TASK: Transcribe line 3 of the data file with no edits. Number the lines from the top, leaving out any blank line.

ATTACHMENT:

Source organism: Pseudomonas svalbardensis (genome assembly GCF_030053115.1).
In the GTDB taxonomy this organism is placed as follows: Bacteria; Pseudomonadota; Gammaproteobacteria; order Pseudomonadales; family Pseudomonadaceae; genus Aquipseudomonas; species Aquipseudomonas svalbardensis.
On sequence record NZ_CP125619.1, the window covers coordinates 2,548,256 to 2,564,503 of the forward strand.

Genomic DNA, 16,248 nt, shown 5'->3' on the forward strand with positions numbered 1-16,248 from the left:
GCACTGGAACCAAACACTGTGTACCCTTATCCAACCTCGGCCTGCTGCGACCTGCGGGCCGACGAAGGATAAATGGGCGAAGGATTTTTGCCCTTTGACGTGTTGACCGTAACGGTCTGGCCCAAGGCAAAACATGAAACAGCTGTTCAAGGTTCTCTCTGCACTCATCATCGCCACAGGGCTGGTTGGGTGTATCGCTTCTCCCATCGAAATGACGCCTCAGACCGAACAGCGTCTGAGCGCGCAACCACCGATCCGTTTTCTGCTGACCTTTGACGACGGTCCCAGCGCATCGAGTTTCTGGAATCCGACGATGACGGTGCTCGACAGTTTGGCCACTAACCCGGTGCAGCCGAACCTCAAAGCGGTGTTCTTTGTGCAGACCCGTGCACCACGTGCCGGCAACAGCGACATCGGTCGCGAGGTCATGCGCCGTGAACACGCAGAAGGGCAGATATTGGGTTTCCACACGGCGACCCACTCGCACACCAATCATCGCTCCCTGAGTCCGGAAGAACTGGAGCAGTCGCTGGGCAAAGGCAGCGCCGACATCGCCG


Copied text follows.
On sequence record NZ_CP125619.1, the window covers coordinates 2,548,256 to 2,564,503 of the forward strand.